Denise Mina

1966 -

Crime novelist and playwright. Born in Glasgow, Mina is the daughter of an oil-industry engineer, a job which brought numerous moves around Europe in her childhood. She left school at sixteen and undertook various temporary jobs before settling on nursing. At twenty-one she returned to education, passing exams which gave her entry to study law at the University of Glasgow. She went on to undertake research towards a doctorate in at the University of Strathclyde. Instead of completing her research, Mina wrote the first of what became a trilogy of novels set in Glasgow: Garnethill (1998), which won the Crime Writers' Association John Creasey Memorial Dagger, Exile (2000) and Resolution (2001). Her genre has become known as 'Tartan Noir', shared by the likes of Val McDermid (b.1955) and Ian Rankin (b.1960).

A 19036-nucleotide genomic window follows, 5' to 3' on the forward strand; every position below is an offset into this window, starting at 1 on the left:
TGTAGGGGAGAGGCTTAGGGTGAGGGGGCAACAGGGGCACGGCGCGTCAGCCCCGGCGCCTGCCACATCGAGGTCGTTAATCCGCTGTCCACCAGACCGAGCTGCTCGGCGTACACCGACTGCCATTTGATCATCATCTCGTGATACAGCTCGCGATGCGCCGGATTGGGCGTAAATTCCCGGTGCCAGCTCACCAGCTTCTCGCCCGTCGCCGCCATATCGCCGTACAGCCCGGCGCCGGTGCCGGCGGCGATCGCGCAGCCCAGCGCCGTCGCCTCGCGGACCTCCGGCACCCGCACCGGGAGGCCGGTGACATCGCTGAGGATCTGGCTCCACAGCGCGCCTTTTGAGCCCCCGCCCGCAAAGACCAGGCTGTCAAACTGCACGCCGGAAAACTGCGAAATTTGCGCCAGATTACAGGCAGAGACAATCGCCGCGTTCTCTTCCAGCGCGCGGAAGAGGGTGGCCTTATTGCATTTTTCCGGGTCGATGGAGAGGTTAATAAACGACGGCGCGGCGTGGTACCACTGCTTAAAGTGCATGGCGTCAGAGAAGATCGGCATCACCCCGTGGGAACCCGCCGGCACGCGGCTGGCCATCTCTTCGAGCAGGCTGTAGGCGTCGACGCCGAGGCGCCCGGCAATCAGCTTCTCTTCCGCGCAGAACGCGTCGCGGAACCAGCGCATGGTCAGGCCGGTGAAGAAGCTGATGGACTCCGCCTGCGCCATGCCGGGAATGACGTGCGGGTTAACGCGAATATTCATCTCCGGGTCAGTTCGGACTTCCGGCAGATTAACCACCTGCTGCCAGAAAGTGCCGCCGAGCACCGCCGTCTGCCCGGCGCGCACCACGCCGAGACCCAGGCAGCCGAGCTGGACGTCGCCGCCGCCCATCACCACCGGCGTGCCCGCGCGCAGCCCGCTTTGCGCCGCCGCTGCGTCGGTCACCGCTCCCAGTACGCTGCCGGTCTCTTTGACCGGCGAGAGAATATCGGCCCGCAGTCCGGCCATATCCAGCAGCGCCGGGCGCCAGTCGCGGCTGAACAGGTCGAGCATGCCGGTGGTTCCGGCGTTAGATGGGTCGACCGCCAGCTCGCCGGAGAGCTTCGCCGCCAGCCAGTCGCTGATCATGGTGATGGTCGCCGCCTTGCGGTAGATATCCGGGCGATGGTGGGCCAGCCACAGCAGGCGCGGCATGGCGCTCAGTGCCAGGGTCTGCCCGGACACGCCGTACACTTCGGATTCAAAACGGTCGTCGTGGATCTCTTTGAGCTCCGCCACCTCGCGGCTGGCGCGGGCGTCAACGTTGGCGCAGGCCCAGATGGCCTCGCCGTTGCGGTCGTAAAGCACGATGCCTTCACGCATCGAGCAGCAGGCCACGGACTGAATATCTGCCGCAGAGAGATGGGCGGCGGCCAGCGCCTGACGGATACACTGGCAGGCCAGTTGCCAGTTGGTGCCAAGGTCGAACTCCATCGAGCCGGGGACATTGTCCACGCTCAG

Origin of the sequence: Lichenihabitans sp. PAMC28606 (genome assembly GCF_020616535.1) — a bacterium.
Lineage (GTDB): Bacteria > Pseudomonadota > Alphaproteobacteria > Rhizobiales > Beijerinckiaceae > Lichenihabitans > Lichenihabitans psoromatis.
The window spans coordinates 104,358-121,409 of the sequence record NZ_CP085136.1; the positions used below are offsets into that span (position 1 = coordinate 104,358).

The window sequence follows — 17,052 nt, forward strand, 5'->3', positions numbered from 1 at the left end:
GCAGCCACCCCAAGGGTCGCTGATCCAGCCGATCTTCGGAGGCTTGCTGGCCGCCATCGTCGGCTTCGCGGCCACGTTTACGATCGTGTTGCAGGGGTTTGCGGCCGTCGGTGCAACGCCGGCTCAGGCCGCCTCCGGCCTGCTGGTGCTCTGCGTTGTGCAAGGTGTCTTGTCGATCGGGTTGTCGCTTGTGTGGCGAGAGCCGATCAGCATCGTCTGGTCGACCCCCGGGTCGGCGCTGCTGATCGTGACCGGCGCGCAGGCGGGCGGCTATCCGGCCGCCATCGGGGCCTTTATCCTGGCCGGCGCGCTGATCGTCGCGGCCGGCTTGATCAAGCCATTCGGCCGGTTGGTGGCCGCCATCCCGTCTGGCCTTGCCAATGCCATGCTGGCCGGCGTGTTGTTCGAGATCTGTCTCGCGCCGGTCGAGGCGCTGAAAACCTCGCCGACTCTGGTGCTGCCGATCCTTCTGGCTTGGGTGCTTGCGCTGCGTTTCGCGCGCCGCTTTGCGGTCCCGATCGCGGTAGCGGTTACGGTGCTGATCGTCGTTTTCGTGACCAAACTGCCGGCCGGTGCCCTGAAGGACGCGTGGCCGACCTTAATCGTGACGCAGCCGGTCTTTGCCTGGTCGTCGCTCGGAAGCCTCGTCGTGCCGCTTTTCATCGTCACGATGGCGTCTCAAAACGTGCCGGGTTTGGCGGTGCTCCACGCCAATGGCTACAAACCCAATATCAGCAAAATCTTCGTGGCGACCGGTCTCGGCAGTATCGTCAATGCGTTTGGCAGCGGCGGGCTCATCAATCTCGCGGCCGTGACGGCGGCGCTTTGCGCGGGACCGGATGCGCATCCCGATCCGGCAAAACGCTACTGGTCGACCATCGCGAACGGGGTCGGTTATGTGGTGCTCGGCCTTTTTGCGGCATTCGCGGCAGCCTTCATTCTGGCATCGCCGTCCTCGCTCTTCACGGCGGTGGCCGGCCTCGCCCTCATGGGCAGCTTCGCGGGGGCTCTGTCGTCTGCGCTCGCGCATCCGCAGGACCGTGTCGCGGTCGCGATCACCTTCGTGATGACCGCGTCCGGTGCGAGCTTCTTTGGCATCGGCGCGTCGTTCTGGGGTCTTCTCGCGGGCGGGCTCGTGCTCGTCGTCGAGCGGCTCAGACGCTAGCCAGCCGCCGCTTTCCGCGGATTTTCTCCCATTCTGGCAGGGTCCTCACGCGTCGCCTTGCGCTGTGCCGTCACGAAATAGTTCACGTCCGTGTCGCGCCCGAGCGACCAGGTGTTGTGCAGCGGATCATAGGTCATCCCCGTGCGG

Her early novels were followed by Sanctum (2002), the story of a forensic psychiatrist, convicted of killing a serial killer, and then three of an intended series of five books that follows the life and career of a young journalist: The Field of Blood (2005), The Dead Hour (2006) and The Last Breath (2007). Mina's other books are Still Midnight (2009) and The End of the Wasp Season (2011). She also writes comics and graphic novels, together with short stories that have appeared in various anthologies, one of which, Helena and the Babies (1999), won the Crime Writers' Association Macallan Short Story Dagger. Her plays include Ida Tamson (2006) and A Drunk Woman looks at the Thistle (2008) both premiering at Oran Mor in Glasgow. Two of her short stories and a play, Hurtle (2003), have been broadcast on BBC Radio 4.

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